On April 16, the San Mateo Union High School District Board of Trustees voted 3-2 to adopt credit/no credit grading for this spring 2020 semester. The actions being taken as a result of this vote, as well as the pros and cons of this decision, can be found on the SMUHSD website.
I am a parent of a past, current and future high school student in the district and am the varsity lacrosse coach at Burlingame High School. I had the honor of serving as the chair of the citizens’ action committee supporting Measure L, the recently passed school bond measure which raised money to repair classrooms, update learning technology and make essential safety improvements to our district high schools. This has provided me with a wonderful opportunity to meet many of the dedicated administrators, teachers coaches and support staff who design and implement the educational curricula and who work with our students regularly.
The decision regarding credit/no credit has been made, and now it is time for the entire educational community — including the students and parents — to pull together to support the district during this complex transition. It is important to recognize the urgency of the current situation — the proverbial train left the station weeks ago, and the educational system needs to be completely redesigned on the fly. The newness of this approach— the blank slate — means that there is an important opportunity to shape education for years to come, by thinking beyond the confines of the current approach.
Questions that have been raised by the district’s trustees and others include:
• What is the purpose of grades in our educational system? We should develop an evaluation approach that considers the particular skills and interests of each student, taking into account the differentiated objectives of each individual post high school. More importantly, the grading system should evaluate progress and guide collaborative efforts to meet the true goal of inspiring our students to attain the knowledge required to continue on in higher education, to pursue a career and for life in general.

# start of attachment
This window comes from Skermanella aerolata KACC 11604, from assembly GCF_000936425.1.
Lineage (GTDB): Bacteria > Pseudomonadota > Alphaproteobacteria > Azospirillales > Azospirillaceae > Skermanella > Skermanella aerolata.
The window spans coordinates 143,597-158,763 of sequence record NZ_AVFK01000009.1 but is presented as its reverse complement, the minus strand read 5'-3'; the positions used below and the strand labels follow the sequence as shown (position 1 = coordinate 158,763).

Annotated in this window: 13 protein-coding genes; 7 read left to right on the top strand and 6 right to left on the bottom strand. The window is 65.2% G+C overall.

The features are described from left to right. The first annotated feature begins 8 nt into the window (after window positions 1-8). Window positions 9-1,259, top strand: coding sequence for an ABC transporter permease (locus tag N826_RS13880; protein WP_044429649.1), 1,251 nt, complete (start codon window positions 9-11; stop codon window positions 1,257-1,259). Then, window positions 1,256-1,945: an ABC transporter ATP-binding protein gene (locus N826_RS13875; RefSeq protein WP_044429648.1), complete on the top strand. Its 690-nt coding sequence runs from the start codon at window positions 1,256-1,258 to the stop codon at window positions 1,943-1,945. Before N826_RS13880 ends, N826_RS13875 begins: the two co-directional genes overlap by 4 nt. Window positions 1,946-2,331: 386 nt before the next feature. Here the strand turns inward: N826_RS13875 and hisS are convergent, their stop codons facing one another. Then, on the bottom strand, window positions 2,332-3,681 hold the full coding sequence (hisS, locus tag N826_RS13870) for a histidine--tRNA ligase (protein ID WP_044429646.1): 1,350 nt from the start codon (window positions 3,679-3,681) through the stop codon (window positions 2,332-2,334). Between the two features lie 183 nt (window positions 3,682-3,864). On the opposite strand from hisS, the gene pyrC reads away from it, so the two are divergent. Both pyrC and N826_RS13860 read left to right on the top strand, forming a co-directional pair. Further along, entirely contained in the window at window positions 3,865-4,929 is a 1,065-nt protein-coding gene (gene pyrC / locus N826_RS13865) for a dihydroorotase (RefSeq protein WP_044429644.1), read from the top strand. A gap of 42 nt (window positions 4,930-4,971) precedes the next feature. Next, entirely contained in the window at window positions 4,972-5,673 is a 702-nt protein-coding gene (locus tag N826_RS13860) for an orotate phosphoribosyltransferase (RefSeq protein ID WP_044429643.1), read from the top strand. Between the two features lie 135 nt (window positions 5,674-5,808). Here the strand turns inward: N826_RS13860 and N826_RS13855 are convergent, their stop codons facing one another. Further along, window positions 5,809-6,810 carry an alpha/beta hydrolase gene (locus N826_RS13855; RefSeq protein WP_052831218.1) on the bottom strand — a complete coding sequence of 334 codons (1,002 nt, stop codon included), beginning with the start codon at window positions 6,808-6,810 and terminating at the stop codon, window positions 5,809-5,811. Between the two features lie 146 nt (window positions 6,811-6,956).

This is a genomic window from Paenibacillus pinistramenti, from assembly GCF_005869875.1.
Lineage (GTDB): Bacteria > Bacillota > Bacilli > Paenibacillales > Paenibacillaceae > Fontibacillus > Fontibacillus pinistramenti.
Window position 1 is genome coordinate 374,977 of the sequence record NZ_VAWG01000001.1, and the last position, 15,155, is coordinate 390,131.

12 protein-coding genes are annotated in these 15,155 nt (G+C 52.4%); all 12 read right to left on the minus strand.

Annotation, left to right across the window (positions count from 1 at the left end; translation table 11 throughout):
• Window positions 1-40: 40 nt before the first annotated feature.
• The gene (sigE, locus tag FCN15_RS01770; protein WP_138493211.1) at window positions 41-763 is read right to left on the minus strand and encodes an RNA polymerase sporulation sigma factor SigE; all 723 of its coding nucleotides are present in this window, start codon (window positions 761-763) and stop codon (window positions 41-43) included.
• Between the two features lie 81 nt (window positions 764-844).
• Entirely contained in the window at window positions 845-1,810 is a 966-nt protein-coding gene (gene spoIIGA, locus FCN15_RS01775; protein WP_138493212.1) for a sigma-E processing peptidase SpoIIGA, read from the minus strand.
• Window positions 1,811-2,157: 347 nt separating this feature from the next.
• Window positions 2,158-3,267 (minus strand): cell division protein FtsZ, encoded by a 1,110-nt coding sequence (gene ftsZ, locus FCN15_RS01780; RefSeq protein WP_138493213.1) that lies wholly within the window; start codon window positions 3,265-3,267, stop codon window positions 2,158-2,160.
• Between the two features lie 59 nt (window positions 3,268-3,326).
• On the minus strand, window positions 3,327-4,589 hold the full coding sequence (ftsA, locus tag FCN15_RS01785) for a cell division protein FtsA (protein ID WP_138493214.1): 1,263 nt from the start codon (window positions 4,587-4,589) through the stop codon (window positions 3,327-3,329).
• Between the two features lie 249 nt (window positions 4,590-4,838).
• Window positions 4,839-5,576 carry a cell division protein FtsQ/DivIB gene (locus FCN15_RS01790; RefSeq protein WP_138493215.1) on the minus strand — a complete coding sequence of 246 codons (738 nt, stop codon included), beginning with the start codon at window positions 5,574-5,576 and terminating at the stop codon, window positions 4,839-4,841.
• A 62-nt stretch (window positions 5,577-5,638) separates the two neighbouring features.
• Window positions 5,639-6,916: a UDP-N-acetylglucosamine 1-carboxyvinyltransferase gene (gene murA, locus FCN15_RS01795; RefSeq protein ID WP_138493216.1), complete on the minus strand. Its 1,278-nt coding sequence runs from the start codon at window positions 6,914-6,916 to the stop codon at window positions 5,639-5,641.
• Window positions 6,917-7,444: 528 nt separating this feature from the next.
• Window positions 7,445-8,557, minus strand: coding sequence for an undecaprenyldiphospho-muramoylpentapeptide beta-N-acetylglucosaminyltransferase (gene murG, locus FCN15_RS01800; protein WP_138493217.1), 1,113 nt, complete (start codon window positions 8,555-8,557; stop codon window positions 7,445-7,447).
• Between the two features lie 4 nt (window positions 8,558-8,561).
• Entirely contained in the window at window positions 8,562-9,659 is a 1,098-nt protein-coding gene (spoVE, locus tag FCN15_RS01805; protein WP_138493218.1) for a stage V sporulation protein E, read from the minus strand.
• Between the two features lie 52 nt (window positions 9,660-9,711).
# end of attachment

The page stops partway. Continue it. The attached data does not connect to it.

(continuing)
• What is the role of distance education going forward? Is this just a one-time event, or can/should distance learning be available as option to supplement the comprehensive high schools, Design Tech, Peninsula, middle college and independent study that are currently available? For most students, this has been a difficult time. On the other hand, others have found online learning as an epiphany. As always, one size doesn’t work for everyone. To design and implement any new program, first we have to understand what we currently have in place, and it is crucial to get input from the teachers, administration and students. There is also an opportunity to evaluate and potentially leverage currently available resources such as the University of California graded, for credit, distance learning called UC Scout, and to consider approaches taken by other high school districts in California and across the country. For any potential distance learning options, training and resources would have to be provided to the teachers to ensure the success of this effort. The current situation has made it clear that we also need to have additional products and services available so that all interested students could participate, regardless of their economic situation.
• How can we design equitable educational and grading systems, taking into consideration the district’s socioeconomic diversity? A public education system anchored by strong high schools and led by the most skilled and well-supported teachers is of the utmost importance for the long-term success of our society. Our diverse student body is one of the many strengths of our community. A key mission of SMUHSD is to ensure that the multiple educational offerings must be available for our diverse learners. The grading system needs to reward success and identify opportunities for growth, while remaining as fair as possible. Any distance learning programs must be available for all of our students, enabling them to achieve their personal goals and objectives.
On April 16 more than 1,300 people remotely attended the special meeting of the SMUHSD Board of Trustees, and we heard the important voices of our educators and community. The recent decision by the board enables an opportunity — especially given the difficult current situation — to support the district’s efforts to create the best solution for the remainder of the current semester and beyond. Together, we can — and I am confident that we will — come together and urgently fill in the blank spaces, creating a better outcome for our students and our community.
Neal Kaufman is a Burlingame High School parent and chair of the citizens’ action committee supporting Measure I.